The Top Cinderella Teams in NCAA History

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It could be argued that the most predictable part of the NCAA men’s basketball tournament is its unpredictability.

True, a No. 16 seed losing to a No. 1 seed is a sure bet, but every March it seems like an unknown “Cinderella” team stuns experts and fans alike with a win that merits a whole lot of exclamation points. As this year’s tournament kicks off, let’s take a look back at some of those out-of-nowhere spoilers:

2012 Lehigh
A first round matchup between 15th seeded Lehigh and perennial power Duke in the first round of the 2012 tournament was almost an after-thought – Duke would roll, while little-known Lehigh would go home quietly.

That’s not how it turned out, however.

Lehigh’s Mountain Hawks defied the experts with a 75-70 win and became only the sixth No. 15 seed to win a game in tournament history. Future NBA star C.J. McCollum led Lehigh with 30 points.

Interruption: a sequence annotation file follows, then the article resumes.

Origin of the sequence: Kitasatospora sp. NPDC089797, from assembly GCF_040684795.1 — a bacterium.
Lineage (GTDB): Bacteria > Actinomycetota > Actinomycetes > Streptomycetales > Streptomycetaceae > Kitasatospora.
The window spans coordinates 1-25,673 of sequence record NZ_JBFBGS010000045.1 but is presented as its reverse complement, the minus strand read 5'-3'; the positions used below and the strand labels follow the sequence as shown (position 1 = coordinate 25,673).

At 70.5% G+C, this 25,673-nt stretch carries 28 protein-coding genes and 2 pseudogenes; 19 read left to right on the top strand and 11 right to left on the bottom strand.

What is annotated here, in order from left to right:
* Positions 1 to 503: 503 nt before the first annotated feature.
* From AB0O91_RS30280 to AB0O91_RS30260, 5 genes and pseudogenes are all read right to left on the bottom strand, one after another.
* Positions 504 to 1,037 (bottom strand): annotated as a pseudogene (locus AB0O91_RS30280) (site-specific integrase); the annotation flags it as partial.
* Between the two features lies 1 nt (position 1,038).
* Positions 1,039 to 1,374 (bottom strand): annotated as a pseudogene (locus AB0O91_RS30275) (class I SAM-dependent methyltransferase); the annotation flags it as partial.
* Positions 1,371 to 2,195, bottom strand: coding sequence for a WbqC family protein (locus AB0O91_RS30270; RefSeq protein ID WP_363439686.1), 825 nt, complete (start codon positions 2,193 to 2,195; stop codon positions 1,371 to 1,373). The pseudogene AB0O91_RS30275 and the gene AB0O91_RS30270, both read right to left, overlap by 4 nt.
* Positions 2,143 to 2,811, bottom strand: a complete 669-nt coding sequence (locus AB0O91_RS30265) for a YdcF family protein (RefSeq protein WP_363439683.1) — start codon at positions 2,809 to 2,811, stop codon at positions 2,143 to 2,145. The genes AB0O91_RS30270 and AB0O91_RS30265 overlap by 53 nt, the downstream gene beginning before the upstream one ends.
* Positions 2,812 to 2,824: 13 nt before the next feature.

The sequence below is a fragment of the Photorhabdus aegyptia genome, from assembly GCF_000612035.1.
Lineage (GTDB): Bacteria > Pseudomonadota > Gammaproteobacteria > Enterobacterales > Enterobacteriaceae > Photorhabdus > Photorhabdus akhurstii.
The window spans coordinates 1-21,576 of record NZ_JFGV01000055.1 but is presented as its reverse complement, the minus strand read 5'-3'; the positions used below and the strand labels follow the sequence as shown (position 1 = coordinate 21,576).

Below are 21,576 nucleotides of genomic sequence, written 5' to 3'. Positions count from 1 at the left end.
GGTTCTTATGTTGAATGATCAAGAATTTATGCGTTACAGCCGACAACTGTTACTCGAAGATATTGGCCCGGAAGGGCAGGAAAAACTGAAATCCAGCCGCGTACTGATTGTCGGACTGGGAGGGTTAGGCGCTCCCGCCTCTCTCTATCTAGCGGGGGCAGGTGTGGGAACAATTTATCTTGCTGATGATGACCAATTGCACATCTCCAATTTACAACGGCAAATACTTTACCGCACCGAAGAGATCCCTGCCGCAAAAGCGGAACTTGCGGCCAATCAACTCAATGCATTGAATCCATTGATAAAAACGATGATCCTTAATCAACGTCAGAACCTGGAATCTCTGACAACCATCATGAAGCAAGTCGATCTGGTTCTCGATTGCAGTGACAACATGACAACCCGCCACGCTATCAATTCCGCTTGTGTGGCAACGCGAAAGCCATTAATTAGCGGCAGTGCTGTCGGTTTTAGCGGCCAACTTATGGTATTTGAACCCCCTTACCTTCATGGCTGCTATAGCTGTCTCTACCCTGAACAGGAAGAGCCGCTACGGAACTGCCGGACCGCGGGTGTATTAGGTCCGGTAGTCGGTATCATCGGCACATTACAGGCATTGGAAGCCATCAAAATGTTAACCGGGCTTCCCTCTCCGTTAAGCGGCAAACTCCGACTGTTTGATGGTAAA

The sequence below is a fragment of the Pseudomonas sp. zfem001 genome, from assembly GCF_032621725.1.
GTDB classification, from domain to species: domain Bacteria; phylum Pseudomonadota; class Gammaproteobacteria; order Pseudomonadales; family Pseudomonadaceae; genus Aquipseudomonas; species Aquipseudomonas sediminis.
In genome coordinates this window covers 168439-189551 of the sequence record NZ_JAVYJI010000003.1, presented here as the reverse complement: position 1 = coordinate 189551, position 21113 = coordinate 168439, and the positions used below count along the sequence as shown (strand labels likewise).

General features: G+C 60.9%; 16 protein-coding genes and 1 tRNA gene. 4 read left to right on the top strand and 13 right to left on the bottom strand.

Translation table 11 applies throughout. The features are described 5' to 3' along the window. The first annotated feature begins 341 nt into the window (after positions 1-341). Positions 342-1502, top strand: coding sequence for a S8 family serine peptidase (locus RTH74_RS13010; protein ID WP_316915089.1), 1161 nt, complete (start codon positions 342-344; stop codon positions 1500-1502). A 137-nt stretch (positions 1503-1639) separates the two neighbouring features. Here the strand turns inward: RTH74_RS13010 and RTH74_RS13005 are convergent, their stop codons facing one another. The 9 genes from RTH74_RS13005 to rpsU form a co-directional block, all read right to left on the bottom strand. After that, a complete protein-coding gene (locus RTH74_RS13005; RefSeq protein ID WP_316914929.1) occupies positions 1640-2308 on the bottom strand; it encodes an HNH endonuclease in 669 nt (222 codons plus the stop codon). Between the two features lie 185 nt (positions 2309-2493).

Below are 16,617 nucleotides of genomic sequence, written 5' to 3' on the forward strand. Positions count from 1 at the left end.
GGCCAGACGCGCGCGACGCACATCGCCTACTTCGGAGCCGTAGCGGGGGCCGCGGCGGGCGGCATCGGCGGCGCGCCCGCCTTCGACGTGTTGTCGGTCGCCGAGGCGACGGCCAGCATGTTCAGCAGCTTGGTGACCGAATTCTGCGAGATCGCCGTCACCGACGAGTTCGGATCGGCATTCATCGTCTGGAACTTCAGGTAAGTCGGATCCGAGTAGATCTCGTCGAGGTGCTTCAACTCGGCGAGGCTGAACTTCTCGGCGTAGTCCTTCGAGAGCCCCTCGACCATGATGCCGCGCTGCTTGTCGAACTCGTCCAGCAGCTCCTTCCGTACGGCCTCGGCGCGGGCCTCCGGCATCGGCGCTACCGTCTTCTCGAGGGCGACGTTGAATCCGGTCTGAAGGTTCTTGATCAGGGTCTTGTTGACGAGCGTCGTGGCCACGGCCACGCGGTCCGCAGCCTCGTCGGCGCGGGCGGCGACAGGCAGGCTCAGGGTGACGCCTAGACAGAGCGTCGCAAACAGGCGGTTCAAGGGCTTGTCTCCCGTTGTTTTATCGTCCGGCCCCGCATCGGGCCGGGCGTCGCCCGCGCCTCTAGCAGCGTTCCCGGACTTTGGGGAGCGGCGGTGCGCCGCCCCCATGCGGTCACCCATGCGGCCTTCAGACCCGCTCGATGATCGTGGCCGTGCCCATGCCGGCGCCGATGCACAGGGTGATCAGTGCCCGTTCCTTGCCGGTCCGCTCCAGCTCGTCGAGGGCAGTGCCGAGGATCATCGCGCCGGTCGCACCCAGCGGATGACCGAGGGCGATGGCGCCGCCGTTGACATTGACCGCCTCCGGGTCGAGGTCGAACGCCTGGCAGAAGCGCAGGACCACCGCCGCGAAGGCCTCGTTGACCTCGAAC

“I’ve been in (coaching) for 37 years, and sometimes it takes you to incredible highs,” said Duke coach Mike Krzyzewski afterward. “And it also takes you to incredible lows.”

2010 Butler
The Butler did it, alright.

It’s not that the 2010 Butler Bulldogs were a team to be taken lightly. After all, they’d lost only four games during the regular season and were unbeaten in the Horizon League. But few expected that they would advance to the national title game before losing a down-to-the-wire decision against Duke.22

In hindsight, however, Butler’s incredible tourney run – in which it defeated powerhouses Syracuse, Kansas State, and Michigan State – shouldn’t have been that much of a surprise considering that their roster included a future NBA star in Gordon Hayward and that they were coached by Brad Stevens, the current coach of the Boston Celtics.

1985 Villanova
It only seemed fitting that on April Fool’s Night, 1985, Villanova’s unheralded basketball team would win a national championship.

The Wildcats were only a No. 8 seed and had stumbled into the tournament by losing five of their previous nine games. But they advanced to finals against heavily-favored Georgetown thanks to five narrow victories, then defeated the Hoyas 66-64 to win the title matchup in Kentucky’s Rupp Arena.

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